Raul Malo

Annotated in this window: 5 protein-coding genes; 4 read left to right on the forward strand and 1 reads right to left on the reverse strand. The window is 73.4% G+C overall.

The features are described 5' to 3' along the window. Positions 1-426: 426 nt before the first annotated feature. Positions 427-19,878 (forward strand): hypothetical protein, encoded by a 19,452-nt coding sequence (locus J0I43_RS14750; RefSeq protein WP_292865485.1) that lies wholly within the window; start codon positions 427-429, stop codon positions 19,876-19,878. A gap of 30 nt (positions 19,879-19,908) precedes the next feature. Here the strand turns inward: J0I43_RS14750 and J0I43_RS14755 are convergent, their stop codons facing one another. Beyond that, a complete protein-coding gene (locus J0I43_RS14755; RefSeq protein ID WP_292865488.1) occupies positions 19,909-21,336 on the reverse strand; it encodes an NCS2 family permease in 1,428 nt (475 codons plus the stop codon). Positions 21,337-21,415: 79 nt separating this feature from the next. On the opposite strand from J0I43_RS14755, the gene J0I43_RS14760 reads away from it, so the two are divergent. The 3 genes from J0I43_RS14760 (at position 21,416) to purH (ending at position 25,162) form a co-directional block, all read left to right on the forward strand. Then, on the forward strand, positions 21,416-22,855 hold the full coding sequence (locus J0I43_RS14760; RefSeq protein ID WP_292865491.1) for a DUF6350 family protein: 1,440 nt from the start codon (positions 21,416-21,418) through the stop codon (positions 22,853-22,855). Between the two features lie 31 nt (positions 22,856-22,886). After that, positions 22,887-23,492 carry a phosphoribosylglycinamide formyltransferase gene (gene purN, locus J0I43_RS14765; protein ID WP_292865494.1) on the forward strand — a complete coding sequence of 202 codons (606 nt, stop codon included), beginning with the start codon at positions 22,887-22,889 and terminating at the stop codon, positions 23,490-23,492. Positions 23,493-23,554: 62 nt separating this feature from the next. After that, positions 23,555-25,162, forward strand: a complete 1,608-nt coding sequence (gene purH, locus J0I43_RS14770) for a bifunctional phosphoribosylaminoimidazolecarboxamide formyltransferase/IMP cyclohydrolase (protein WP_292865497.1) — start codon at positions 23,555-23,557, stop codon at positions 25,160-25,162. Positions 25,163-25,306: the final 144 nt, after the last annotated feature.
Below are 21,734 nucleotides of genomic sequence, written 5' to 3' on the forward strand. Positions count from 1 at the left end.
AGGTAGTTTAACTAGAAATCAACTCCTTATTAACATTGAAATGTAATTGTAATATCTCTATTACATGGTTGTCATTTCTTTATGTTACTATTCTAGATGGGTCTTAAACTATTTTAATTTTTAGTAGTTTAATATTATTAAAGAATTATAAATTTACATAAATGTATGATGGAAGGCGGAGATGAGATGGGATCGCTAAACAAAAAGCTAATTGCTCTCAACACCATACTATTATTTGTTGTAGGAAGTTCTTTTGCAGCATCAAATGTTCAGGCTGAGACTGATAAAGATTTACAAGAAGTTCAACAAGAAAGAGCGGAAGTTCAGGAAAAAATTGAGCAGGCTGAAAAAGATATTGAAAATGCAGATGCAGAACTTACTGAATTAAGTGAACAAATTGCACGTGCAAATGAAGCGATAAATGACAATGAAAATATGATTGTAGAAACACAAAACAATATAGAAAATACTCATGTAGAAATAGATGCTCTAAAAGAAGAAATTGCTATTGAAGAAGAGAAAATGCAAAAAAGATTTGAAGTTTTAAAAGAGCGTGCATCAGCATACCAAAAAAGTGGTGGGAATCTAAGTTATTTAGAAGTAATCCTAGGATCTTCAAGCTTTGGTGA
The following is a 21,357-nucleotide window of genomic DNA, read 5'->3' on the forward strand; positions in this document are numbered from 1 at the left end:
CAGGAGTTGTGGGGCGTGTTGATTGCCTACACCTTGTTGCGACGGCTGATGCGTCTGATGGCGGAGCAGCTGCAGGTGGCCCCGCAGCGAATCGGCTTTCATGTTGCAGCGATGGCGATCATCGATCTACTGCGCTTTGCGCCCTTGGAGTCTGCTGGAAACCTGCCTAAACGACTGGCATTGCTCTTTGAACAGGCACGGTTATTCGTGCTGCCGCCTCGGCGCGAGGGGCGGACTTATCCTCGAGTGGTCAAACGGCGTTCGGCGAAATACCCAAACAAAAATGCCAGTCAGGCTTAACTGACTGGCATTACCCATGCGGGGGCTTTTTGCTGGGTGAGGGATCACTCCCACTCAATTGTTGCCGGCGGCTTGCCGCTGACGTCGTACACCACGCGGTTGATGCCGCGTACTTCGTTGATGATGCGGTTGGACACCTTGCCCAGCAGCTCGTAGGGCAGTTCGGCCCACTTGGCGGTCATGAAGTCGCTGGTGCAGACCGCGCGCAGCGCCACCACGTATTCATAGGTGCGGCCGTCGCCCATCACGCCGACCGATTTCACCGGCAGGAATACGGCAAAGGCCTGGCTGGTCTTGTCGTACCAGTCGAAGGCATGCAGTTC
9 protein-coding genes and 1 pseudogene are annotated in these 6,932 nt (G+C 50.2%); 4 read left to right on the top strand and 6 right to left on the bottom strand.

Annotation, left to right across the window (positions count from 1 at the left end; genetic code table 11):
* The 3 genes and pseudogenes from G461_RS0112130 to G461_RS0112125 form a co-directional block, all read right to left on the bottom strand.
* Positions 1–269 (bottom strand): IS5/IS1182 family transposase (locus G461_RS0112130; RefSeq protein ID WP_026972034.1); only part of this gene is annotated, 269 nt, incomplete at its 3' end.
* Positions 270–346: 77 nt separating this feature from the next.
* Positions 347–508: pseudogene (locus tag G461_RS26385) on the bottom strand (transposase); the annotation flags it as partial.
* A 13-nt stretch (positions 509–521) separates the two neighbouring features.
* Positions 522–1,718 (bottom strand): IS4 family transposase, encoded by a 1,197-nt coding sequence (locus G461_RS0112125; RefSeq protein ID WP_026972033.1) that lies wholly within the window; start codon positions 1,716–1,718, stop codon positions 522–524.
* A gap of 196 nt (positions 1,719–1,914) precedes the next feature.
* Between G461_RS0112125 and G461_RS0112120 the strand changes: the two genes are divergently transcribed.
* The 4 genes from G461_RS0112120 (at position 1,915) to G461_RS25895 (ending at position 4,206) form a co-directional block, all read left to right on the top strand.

Raul Malo